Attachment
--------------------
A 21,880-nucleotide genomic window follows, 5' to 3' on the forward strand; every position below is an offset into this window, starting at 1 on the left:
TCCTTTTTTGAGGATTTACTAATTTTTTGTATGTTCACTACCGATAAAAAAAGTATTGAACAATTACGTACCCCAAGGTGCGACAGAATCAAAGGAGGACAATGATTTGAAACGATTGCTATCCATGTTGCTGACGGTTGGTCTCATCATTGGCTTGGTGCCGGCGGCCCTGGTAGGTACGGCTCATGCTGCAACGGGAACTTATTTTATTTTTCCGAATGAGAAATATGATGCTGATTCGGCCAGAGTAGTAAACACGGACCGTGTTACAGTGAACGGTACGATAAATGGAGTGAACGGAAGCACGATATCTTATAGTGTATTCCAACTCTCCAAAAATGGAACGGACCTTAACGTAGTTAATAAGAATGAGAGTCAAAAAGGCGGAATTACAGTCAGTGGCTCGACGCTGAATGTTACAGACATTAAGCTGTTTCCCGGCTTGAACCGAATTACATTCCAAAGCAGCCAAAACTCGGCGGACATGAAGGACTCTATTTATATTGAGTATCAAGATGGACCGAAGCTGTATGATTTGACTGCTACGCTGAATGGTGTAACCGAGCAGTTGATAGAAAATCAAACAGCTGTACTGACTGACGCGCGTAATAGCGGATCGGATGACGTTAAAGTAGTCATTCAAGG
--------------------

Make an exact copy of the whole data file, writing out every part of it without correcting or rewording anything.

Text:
A 21,880-nucleotide genomic window follows, 5' to 3' on the forward strand; every position below is an offset into this window, starting at 1 on the left:
TCCTTTTTTGAGGATTTACTAATTTTTTGTATGTTCACTACCGATAAAAAAAGTATTGAACAATTACGTACCCCAAGGTGCGACAGAATCAAAGGAGGACAATGATTTGAAACGATTGCTATCCATGTTGCTGACGGTTGGTCTCATCATTGGCTTGGTGCCGGCGGCCCTGGTAGGTACGGCTCATGCTGCAACGGGAACTTATTTTATTTTTCCGAATGAGAAATATGATGCTGATTCGGCCAGAGTAGTAAACACGGACCGTGTTACAGTGAACGGTACGATAAATGGAGTGAACGGAAGCACGATATCTTATAGTGTATTCCAACTCTCCAAAAATGGAACGGACCTTAACGTAGTTAATAAGAATGAGAGTCAAAAAGGCGGAATTACAGTCAGTGGCTCGACGCTGAATGTTACAGACATTAAGCTGTTTCCCGGCTTGAACCGAATTACATTCCAAAGCAGCCAAAACTCGGCGGACATGAAGGACTCTATTTATATTGAGTATCAAGATGGACCGAAGCTGTATGATTTGACTGCTACGCTGAATGGTGTAACCGAGCAGTTGATAGAAAATCAAACAGCTGTACTGACTGACGCGCGTAATAGCGGATCGGATGACGTTAAAGTAGTCATTCAAGG